The difference between political and legal components of the PESTEL framework

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The distinction between the legal and political components of the PESTEL framework is often hard to make – political decisions are often enacted into laws, so there are clear connections between the two parts. There however distinctions that can be made between political factors (associated with a government) and legal parts (associated with the courts and regulators). 

This article explores the difference between the political and legal components of the PESTEL framework.

Overview of the political and legal environment

The political environment

The political component of a firm’s broad environment concerns decisions made by the government. These may include decisions on the legality of various industries, taxation policies, or environmental standards – essentially all decisions made by a local or national government.

In the US context, at the Federal level, you can think of this as decisions made by Congress and House of Representatives, as well as the White House. Similar sets of political decisions will also occur at both the State and local levels.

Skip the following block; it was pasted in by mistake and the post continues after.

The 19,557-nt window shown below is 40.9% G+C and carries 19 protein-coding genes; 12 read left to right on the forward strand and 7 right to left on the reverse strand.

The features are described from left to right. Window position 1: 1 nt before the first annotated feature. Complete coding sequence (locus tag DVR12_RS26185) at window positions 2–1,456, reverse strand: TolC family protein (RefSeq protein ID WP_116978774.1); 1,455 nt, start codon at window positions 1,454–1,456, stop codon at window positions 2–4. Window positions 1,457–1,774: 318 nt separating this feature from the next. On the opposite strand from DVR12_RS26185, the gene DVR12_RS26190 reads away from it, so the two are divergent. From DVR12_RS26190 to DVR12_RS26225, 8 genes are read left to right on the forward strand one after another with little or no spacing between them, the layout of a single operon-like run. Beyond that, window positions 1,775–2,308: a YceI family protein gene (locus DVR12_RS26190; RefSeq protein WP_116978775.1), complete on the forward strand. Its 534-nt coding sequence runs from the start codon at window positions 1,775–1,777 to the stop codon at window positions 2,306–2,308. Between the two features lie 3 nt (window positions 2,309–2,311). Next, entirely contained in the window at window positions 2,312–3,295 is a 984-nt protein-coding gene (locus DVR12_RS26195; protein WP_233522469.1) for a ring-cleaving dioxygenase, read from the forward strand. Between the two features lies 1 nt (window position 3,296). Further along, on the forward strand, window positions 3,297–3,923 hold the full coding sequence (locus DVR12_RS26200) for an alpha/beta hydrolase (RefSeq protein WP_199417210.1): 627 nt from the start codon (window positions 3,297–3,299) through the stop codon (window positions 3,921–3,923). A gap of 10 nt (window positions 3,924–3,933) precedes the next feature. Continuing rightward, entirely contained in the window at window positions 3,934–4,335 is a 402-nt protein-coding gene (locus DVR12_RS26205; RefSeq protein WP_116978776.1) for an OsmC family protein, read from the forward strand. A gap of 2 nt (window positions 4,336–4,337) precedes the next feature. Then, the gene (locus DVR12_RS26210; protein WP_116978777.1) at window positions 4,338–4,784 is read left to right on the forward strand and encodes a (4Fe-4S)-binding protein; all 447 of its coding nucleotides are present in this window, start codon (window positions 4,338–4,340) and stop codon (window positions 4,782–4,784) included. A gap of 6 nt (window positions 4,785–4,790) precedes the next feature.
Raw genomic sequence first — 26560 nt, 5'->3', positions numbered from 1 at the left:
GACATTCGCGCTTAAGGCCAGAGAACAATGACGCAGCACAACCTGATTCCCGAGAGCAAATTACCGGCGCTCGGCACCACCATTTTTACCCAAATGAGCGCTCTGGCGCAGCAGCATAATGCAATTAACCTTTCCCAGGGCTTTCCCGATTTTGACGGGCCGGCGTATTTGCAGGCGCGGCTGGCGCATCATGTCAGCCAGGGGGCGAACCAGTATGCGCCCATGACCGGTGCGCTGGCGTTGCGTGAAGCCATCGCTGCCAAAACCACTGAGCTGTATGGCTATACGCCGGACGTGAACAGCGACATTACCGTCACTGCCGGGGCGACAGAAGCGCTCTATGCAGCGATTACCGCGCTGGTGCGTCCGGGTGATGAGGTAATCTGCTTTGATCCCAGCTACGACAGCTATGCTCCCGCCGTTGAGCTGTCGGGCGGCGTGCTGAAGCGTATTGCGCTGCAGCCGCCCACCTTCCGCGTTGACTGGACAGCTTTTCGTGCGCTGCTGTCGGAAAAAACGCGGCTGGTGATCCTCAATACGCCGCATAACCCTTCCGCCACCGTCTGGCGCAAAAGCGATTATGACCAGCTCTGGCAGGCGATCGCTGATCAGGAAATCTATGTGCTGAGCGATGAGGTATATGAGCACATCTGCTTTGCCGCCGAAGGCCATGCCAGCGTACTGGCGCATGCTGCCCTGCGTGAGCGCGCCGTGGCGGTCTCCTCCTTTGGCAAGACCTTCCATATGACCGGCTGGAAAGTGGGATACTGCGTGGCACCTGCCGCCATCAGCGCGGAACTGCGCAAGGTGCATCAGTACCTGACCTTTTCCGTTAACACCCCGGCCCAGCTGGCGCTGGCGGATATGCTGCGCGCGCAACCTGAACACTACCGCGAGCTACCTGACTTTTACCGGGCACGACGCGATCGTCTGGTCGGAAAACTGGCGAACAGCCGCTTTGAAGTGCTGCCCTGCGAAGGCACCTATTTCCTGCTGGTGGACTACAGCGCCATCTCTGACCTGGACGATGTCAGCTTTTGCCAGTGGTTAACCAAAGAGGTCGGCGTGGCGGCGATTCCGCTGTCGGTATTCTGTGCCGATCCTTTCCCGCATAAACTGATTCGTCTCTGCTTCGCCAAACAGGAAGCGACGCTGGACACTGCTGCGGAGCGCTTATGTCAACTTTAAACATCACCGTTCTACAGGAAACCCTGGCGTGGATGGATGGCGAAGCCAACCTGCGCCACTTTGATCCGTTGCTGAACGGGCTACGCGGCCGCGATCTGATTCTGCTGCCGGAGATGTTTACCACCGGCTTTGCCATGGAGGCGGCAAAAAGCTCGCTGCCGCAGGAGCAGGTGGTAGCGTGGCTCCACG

The legal environment

The legal component of the PESTEL framework relates to how laws are implemented and enforced – for example, consumer-focused laws, anti-trust legislation, environmental laws, and employment laws that companies must follow.

The legal environment will include the courts, as well as government agencies responsible for enacting regulations.

At the US level, some major regulators agencies that can impact organizations include:

  • Environment Protection Agency (EPA): Responsible for enforcing environmental regulations.
  • Federal Communications Commission (FCC): Responsible for communication regulations such as TV, radio, and telephone.
  • Equal Employment Opportunity Commission (EEOC): Responsible for enforcing employment-related regulations.
  • Federal Trade Commission (FTC): Responsible for trade regulations.
  • Food and Drug Administration (FDA): Responsible for regulations impacting the safety and approval of food and drugs.
  • Occupational Safety and Health Administration (OSHA): Responsible for regulations impacting safety procedures. 

Differences between the political and legal environment

There are clear connections between the legal component of the PESTEL framework and the political – many political decisions are enacted in laws. One way of thinking of the difference is to make the distinction between what the laws and regulators are (political) and how the laws and regulations are implemented (legal).

Often regulators have large discretion in what companies they will prosecute and the penalty associated with various wrongdoings. The uncertainty for firms is not in the political arena per se, but rather the legal of how the enacted laws will be implemented. 

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